The DNA Test Results Are In!
This post contains links from which I may receive a small commission. All opinions are honest.
...and you are NOT the father!
Just kidding. This isn’t one of those kinds of DNA tests.
Have you seen those TV commercials for Ancestry DNA? The premise is that you send a DNA sample to Ancestry, and they analyze it and report back with your heritage. For example, what percentage Scottish you are, or Italian, Russian, etc.
I have wanted to try Ancestry DNA for a long time, but I had some reservations about sending my DNA away to a lab. I mean, what if I got into some sort of Stephen Avery, Making a Murderer situation and it was used against me by law enforcement? Despite this totally valid and rational concern, my curiosity got the better of me and I asked for an Ancestry DNA kit for Christmas.
It was so easy to use. All you do is register your kit online, spit into a test tube, and send it away. I was a little disappointed that it takes 6-8 weeks to get your results, but it took just long enough that I had kind of forgotten about it, so when an email popped up in my inbox stating that my results were in, it was a nice little surprise. I was excited to find out my results, but I was pretty confident they would simply confirm what I’d been told my entire life: that I am mostly of Native American (Cherokee) heritage.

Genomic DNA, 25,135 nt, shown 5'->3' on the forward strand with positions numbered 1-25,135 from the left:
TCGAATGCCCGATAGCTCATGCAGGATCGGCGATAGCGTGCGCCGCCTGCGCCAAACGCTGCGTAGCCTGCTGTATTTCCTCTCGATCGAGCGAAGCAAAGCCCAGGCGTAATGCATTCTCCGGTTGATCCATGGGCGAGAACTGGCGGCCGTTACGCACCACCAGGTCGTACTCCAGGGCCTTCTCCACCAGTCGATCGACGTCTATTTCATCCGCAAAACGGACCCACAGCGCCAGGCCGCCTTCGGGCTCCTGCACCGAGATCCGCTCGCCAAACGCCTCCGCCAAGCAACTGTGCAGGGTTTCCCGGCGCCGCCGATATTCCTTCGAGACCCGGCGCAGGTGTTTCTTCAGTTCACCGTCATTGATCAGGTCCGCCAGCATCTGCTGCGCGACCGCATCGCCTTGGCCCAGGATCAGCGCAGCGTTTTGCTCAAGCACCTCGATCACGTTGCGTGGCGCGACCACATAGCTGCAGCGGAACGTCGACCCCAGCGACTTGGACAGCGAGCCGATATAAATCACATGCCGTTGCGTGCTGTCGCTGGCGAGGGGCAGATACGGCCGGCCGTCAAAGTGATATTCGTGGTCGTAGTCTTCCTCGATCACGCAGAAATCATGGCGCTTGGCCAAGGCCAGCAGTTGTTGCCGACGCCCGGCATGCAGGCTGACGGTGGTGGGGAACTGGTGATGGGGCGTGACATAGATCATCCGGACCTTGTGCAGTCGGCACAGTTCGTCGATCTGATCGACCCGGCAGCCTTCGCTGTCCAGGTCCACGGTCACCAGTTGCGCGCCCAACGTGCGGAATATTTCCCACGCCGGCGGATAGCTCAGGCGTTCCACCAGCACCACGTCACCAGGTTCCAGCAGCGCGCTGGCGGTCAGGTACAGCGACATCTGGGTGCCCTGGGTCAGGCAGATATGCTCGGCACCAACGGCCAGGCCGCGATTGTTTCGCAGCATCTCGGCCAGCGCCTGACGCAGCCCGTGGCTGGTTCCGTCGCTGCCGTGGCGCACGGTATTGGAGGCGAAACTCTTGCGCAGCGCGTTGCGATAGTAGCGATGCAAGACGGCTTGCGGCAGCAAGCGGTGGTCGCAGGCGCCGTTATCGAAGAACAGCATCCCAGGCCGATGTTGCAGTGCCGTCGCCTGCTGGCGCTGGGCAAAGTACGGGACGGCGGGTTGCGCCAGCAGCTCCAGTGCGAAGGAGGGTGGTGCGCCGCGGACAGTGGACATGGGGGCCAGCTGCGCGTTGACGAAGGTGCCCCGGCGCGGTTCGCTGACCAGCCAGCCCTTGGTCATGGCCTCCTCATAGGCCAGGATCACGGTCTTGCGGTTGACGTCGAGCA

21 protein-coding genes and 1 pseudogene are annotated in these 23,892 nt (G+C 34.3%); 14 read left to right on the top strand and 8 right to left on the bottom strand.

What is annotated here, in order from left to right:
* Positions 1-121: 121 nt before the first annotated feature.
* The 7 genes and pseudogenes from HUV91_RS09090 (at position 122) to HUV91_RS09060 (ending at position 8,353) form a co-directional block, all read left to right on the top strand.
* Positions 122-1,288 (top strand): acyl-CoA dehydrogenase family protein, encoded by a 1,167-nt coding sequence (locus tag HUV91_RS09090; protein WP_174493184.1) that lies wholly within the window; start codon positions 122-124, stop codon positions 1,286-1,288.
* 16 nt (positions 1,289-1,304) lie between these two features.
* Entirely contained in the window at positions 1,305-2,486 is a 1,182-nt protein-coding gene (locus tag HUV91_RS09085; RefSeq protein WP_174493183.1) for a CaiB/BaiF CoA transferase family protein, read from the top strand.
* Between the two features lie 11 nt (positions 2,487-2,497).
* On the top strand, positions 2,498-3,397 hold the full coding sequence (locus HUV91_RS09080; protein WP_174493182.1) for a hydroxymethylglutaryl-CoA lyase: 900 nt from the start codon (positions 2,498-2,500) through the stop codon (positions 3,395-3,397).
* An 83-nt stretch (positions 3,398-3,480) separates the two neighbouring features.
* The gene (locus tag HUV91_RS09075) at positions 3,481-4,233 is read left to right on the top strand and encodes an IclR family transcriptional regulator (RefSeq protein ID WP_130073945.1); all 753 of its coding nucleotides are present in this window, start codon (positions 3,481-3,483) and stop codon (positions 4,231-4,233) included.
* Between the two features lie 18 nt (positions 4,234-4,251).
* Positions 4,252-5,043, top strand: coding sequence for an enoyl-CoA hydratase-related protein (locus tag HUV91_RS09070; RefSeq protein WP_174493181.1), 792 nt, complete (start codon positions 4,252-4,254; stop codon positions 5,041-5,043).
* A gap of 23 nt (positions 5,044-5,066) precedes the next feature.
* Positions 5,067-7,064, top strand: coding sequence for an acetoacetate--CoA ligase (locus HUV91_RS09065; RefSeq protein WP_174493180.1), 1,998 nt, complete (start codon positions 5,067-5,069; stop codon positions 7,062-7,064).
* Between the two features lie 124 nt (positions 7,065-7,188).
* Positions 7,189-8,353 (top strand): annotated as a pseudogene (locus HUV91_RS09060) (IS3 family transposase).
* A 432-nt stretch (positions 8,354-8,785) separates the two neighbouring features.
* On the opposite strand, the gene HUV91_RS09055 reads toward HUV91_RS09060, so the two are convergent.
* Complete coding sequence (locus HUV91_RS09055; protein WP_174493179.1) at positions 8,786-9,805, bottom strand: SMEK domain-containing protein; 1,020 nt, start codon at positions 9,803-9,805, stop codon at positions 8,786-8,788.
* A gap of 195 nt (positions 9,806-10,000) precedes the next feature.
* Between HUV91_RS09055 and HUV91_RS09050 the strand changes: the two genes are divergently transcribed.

Well. Imagine my surprise when I discovered that I have no significant Native American ethnicity AT ALL! In fact, I’m mostly Irish and Scandinavian! What?! My husband took a test as well and his results were also surprising. When he shared this with his family, they pulled an elaborate prank on him, making him believe for a while that he was adopted. (These are the times I’m glad I don’t have siblings haha).
The Ancestry DNA results are quite detailed, and not only did they tell me the percentage of ancestry, they also showed me a map of each area, and provided a history of the people from that region. I also learned that I have 1,273 4th cousins or closer. For someone who has only 2 first cousins, this is fascinating information.
I have so many questions! Who did I get my dark hair from? When did my ancestors first come to the United States? Why did they settle in Kentucky? With all of this surprising information, I now feel compelled to administer an Ancestry DNA test to all of my family members and start exploring my heritage further on Ancestry.com. Which is probably the whole idea. Well played, Ancestry.
Overall, I’m very pleased with my Ancestry DNA experience, and finding out my true heritage was well worth the $99. If you’d like to buy your own Ancestry DNA kit, you can save 10% by clicking the button below.